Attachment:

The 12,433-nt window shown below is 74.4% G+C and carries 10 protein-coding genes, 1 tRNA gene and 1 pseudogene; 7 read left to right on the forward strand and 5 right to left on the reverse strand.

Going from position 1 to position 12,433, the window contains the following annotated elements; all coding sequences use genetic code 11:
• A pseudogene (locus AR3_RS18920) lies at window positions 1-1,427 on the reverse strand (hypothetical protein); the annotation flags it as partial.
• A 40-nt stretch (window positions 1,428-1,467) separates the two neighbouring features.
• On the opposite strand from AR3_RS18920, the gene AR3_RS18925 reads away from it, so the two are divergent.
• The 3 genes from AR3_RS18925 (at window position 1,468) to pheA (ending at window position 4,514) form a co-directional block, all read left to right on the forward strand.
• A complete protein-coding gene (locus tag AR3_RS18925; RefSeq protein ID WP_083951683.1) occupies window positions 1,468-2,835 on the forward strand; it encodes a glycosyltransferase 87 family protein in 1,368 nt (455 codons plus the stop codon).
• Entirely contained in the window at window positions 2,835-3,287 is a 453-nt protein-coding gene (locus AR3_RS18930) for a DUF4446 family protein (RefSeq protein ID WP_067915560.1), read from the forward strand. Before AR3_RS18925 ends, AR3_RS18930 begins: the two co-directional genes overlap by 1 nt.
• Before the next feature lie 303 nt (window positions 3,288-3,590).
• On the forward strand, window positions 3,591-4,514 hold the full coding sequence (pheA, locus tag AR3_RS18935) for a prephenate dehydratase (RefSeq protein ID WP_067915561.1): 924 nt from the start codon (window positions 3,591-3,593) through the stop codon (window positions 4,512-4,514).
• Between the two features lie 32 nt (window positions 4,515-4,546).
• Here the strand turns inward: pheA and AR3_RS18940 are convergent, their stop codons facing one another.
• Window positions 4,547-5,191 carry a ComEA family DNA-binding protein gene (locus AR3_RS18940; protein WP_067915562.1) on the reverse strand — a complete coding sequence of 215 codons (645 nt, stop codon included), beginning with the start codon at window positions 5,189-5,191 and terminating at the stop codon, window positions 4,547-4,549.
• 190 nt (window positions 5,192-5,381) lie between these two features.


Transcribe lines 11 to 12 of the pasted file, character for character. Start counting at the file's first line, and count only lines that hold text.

• Between the two features lie 32 nt (window positions 4,515-4,546).
• Here the strand turns inward: pheA and AR3_RS18940 are convergent, their stop codons facing one another.